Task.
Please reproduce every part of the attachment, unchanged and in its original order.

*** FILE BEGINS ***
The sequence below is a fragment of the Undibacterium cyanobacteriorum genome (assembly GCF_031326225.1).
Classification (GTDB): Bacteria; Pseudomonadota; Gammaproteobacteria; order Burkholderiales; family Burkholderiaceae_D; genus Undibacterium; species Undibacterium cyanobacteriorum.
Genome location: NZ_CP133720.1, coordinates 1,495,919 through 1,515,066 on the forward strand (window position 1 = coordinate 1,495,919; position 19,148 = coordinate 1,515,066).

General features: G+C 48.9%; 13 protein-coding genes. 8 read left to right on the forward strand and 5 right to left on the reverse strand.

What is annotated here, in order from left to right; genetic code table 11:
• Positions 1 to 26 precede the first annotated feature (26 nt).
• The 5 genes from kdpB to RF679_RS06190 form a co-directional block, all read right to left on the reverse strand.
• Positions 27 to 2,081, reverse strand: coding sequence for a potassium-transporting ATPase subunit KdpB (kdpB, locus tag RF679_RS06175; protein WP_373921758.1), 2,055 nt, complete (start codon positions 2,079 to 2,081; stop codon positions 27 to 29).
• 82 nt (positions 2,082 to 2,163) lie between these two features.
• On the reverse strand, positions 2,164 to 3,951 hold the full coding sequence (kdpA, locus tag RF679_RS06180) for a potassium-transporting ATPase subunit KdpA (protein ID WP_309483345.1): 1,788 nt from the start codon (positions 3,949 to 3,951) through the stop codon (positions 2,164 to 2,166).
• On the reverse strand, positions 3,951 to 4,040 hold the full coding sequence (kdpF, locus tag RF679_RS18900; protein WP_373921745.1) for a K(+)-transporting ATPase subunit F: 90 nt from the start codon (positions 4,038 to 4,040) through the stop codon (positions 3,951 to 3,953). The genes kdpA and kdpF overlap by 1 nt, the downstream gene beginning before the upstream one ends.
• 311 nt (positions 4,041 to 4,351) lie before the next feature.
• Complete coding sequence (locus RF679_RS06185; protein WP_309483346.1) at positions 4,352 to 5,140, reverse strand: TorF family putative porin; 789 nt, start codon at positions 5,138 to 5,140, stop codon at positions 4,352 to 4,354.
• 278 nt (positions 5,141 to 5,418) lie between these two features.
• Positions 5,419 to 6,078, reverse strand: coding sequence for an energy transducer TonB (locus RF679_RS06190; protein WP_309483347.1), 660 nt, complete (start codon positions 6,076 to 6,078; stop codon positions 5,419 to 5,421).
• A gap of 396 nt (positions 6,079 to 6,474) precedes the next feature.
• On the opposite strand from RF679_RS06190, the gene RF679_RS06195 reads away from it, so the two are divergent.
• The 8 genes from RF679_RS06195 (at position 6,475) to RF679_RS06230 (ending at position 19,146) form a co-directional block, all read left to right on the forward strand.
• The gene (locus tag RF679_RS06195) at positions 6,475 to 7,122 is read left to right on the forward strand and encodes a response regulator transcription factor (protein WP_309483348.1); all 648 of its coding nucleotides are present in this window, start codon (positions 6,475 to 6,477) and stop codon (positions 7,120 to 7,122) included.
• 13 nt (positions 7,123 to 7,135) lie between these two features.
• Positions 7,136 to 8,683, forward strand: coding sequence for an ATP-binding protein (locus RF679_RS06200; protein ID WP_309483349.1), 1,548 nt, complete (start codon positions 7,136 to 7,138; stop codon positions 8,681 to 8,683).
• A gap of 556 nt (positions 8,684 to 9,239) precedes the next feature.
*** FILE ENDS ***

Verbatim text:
The sequence below is a fragment of the Undibacterium cyanobacteriorum genome (assembly GCF_031326225.1).
Classification (GTDB): Bacteria; Pseudomonadota; Gammaproteobacteria; order Burkholderiales; family Burkholderiaceae_D; genus Undibacterium; species Undibacterium cyanobacteriorum.
Genome location: NZ_CP133720.1, coordinates 1,495,919 through 1,515,066 on the forward strand (window position 1 = coordinate 1,495,919; position 19,148 = coordinate 1,515,066).

General features: G+C 48.9%; 13 protein-coding genes. 8 read left to right on the forward strand and 5 right to left on the reverse strand.

What is annotated here, in order from left to right; genetic code table 11:
• Positions 1 to 26 precede the first annotated feature (26 nt).
• The 5 genes from kdpB to RF679_RS06190 form a co-directional block, all read right to left on the reverse strand.
• Positions 27 to 2,081, reverse strand: coding sequence for a potassium-transporting ATPase subunit KdpB (kdpB, locus tag RF679_RS06175; protein WP_373921758.1), 2,055 nt, complete (start codon positions 2,079 to 2,081; stop codon positions 27 to 29).
• 82 nt (positions 2,082 to 2,163) lie between these two features.
• On the reverse strand, positions 2,164 to 3,951 hold the full coding sequence (kdpA, locus tag RF679_RS06180) for a potassium-transporting ATPase subunit KdpA (protein ID WP_309483345.1): 1,788 nt from the start codon (positions 3,949 to 3,951) through the stop codon (positions 2,164 to 2,166).
• On the reverse strand, positions 3,951 to 4,040 hold the full coding sequence (kdpF, locus tag RF679_RS18900; protein WP_373921745.1) for a K(+)-transporting ATPase subunit F: 90 nt from the start codon (positions 4,038 to 4,040) through the stop codon (positions 3,951 to 3,953). The genes kdpA and kdpF overlap by 1 nt, the downstream gene beginning before the upstream one ends.
• 311 nt (positions 4,041 to 4,351) lie before the next feature.
• Complete coding sequence (locus RF679_RS06185; protein WP_309483346.1) at positions 4,352 to 5,140, reverse strand: TorF family putative porin; 789 nt, start codon at positions 5,138 to 5,140, stop codon at positions 4,352 to 4,354.
• 278 nt (positions 5,141 to 5,418) lie between these two features.
• Positions 5,419 to 6,078, reverse strand: coding sequence for an energy transducer TonB (locus RF679_RS06190; protein WP_309483347.1), 660 nt, complete (start codon positions 6,076 to 6,078; stop codon positions 5,419 to 5,421).
• A gap of 396 nt (positions 6,079 to 6,474) precedes the next feature.
• On the opposite strand from RF679_RS06190, the gene RF679_RS06195 reads away from it, so the two are divergent.
• The 8 genes from RF679_RS06195 (at position 6,475) to RF679_RS06230 (ending at position 19,146) form a co-directional block, all read left to right on the forward strand.
• The gene (locus tag RF679_RS06195) at positions 6,475 to 7,122 is read left to right on the forward strand and encodes a response regulator transcription factor (protein WP_309483348.1); all 648 of its coding nucleotides are present in this window, start codon (positions 6,475 to 6,477) and stop codon (positions 7,120 to 7,122) included.
• 13 nt (positions 7,123 to 7,135) lie between these two features.
• Positions 7,136 to 8,683, forward strand: coding sequence for an ATP-binding protein (locus RF679_RS06200; protein ID WP_309483349.1), 1,548 nt, complete (start codon positions 7,136 to 7,138; stop codon positions 8,681 to 8,683).
• A gap of 556 nt (positions 8,684 to 9,239) precedes the next feature.